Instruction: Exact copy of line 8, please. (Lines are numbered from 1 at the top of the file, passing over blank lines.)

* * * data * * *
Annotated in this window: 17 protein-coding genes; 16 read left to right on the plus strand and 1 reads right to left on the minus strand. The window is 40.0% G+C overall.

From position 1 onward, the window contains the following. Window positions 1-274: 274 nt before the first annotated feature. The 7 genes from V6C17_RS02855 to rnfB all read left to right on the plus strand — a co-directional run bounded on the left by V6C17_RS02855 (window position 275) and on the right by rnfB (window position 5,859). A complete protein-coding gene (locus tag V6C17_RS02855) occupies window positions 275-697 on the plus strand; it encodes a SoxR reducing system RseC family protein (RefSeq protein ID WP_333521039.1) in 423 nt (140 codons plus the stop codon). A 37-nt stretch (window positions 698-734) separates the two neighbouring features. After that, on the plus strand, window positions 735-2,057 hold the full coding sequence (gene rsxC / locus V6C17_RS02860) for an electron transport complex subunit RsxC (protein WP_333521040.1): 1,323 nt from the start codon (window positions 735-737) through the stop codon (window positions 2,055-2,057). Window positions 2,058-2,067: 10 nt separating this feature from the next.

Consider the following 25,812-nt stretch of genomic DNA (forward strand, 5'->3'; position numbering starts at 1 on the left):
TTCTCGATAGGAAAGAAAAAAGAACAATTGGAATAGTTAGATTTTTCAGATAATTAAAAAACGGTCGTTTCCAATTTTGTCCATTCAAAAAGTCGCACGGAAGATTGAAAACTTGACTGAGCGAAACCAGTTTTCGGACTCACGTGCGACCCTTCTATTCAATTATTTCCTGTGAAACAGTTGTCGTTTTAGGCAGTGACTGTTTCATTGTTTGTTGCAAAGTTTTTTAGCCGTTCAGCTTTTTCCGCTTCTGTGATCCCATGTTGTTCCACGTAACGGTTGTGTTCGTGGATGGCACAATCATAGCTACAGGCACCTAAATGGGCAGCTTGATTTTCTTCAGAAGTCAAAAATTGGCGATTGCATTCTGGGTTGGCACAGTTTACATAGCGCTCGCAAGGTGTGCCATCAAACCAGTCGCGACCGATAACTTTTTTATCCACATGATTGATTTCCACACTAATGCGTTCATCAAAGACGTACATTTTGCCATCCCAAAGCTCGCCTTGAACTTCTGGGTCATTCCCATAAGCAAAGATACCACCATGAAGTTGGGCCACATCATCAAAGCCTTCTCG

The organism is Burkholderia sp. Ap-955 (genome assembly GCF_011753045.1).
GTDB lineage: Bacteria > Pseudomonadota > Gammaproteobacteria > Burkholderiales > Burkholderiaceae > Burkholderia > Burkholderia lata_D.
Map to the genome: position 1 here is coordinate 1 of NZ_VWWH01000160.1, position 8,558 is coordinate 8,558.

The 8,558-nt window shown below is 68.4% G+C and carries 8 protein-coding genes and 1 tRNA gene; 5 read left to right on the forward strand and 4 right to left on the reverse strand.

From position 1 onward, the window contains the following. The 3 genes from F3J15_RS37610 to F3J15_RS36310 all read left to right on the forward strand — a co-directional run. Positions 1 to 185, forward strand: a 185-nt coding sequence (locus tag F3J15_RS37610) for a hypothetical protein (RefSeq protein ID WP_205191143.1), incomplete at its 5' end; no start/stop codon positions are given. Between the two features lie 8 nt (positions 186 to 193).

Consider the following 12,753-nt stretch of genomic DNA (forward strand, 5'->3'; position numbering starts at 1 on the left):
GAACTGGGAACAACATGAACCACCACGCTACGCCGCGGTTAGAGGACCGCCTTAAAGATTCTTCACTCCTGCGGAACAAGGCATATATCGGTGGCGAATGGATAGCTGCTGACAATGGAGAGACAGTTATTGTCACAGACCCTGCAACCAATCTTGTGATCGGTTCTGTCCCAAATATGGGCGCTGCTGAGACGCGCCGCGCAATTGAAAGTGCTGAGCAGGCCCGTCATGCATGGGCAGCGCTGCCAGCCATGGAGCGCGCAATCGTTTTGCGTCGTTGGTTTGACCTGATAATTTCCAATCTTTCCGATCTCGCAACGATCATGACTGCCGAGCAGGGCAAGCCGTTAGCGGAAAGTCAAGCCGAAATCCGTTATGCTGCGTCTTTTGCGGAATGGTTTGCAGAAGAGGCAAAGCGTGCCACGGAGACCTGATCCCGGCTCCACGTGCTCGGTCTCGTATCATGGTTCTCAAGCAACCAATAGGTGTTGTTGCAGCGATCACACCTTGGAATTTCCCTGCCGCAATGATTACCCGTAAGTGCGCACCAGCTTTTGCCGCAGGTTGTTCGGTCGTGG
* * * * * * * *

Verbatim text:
The 8,558-nt window shown below is 68.4% G+C and carries 8 protein-coding genes and 1 tRNA gene; 5 read left to right on the forward strand and 4 right to left on the reverse strand.